Just as an active alcoholic or addict blames others for their substance abuse, those with personality disorders are often preoccupied with other people’s behavior while avoiding any examination of their own behavior. Just as a movie projector throws a large image on a screen from a hidden booth, those with personality disorders project their internal conflicts onto their daily interactions — usually without knowing it. All the world is a stage — including court.

It is not uncommon in family court declarations for one with a personality disorder to claim the other party has characteristics which are really their own (“he’s manipulative and falsely charming” or “she’s hiding information and delaying the process”), and do not fit the other party. Spousal abusers claim the other is being abusive. Liars claim the other is lying. (One man who knew he was diagnosed with a Narcissistic Personality Disorder claimed his wife also had an NPD simply because she liked to shop.)


William A. (”Bill”) Eddy is co-founder and president of High Conflict Institute, LLC, in Scottsdale, Arizona and Senior Family Mediator at the National Conflict Resolution Center in San Diego, California. He is a Certified Family Law Specialist in California with fifteen years’ experience representing clients in family court. Prior to becoming an attorney in 1992, he was a Licensed Clinical Social Worker with twelve years’ experience providing therapy to children, adults, couples and families in psychiatric hospitals and outpatient clinics.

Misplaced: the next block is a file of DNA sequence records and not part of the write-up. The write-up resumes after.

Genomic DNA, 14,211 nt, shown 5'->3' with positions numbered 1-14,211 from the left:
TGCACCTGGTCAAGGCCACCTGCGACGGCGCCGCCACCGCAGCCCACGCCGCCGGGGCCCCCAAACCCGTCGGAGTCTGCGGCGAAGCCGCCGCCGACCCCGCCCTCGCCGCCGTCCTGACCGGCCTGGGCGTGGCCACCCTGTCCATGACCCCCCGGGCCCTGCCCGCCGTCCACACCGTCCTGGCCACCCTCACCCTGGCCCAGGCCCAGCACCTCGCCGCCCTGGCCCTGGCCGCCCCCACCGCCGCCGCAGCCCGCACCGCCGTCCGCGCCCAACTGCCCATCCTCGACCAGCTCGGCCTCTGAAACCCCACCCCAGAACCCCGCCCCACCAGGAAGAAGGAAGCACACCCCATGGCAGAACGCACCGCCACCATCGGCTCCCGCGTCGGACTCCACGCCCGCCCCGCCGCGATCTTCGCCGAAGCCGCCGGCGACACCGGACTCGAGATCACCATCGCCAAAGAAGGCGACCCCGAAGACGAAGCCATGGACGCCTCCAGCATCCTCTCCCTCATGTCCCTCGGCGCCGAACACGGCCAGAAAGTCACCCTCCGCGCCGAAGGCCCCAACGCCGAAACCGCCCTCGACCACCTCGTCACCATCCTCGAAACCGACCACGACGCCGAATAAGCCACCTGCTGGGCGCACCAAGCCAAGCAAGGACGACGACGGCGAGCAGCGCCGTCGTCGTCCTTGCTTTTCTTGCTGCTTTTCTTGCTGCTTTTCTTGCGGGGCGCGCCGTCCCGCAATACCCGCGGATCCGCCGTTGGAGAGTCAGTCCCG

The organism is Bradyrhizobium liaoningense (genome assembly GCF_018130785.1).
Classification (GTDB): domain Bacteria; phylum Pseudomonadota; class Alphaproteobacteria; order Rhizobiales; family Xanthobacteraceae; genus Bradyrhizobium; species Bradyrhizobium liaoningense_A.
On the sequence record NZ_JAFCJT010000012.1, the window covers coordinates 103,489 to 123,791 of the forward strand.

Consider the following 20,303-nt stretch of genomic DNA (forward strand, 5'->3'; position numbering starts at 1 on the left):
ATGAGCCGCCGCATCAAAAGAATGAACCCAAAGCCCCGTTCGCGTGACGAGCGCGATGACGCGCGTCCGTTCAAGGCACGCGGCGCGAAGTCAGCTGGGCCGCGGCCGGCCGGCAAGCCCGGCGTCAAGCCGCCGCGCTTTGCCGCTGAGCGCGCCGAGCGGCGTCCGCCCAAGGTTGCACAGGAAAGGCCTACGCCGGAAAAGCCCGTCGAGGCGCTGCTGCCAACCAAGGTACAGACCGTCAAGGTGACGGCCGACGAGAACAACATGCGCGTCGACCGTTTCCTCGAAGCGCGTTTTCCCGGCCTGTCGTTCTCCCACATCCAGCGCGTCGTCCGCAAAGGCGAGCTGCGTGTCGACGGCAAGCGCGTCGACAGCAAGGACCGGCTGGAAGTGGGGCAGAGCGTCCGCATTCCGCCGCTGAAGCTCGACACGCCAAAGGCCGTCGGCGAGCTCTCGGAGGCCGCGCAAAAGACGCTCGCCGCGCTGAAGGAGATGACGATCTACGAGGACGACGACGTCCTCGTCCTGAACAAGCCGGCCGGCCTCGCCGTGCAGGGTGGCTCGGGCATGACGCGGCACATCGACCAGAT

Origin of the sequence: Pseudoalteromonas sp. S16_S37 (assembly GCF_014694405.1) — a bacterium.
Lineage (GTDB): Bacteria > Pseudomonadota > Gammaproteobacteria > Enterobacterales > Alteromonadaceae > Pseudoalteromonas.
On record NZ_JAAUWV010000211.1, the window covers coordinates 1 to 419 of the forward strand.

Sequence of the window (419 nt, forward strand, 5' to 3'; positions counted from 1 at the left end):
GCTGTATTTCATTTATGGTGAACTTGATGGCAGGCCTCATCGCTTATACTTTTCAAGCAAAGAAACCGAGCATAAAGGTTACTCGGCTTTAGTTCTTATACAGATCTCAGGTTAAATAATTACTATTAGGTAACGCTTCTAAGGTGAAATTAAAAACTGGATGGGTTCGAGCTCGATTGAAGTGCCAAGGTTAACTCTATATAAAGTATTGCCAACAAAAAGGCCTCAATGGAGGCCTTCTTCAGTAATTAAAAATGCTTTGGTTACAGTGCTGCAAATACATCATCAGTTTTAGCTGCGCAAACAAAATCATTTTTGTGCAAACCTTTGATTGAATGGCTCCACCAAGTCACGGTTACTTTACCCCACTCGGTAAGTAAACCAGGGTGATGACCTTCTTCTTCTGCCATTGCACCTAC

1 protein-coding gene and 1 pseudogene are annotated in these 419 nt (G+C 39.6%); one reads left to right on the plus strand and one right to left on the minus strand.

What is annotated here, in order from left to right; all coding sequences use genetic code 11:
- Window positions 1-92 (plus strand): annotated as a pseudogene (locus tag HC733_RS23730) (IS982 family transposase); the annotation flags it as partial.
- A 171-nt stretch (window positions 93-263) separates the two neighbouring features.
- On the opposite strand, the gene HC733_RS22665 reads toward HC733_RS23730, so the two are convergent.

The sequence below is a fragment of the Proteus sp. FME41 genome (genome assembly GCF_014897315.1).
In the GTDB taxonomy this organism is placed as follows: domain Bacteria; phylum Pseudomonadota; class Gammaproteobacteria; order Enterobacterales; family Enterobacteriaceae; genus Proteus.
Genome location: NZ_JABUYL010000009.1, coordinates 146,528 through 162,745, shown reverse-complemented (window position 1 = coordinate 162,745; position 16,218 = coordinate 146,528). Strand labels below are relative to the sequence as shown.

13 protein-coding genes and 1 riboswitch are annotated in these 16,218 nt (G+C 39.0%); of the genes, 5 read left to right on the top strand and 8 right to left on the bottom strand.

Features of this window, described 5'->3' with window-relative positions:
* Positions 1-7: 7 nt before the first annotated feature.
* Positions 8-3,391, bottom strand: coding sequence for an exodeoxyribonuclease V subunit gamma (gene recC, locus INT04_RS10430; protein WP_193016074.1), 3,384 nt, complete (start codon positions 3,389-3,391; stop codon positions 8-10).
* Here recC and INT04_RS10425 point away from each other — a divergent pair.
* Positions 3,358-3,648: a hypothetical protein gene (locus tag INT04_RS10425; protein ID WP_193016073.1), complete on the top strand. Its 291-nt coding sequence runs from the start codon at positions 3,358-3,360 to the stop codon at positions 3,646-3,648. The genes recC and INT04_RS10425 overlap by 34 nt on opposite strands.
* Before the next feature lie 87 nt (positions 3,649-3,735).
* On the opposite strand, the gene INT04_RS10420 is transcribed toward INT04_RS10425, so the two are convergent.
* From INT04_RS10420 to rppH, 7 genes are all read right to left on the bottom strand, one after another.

He is the author of several books, including “High Conflict People in Legal Disputes” (Janis Publications, 2006), and “Splitting: Protecting Yourself While Divorcing a Borderline or Narcissist (Eggshells Press, 2004). Bill has become an international speaker on the subject of high-conflict personalities, providing seminars to attorneys, mediators, collaborative law professionals, judges, ombudspersons and others.

Purchase Bill Eddy’s books:

High Conflict People in Legal Disputes

* All content does not necessarily reflect the opinion of The Institute.

How Personality Disorders Drive Family Court Litigation – Part 1

by Bill Eddy, Esquire, L.C.S.W.

I was first exposed to the concept of personality disorders in 1980 when I was in training as a therapist at the San Diego Child Guidance Clinic at Childrens Hospital. The DSM-III had just come out and Axis II of the five diagnostic categories required the therapist to diagnose the presence or absence of a personality disorder. (The current DSM-IV uses the same approach.) I quickly learned (often the hard way) that the presenting problems on Axis I (e.g. depression, substance abuse) were simply replaced by new ones, if an underlying personality disorder was not addressed in therapy.

Now that I have completed five years as a family law attorney, I have frequently witnessed the same underlying issues in hotly contested family court litigation — yet these remain undiagnosed and, therefore, misunderstood. As those with personality disorders generally view
relationships from a rigid and adversarial perspective, it is inevitable that a large number end up in the adversarial process of court. Since more flexible and cost-conscious people nowadays are resolving their divorces in mediation, attorney-assisted negotiation, or just by themselves, those cases remaining in litigation may be increasingly driven by personality disorders.

The Nature of a Personality Disorder

Someone with a personality disorder is usually a person experiencing chronic inner distress (for example fear of abandonment), which causes self-sabotaging behavior (such as seeking others who fear abandonment), which causes significant problems (such as rage at any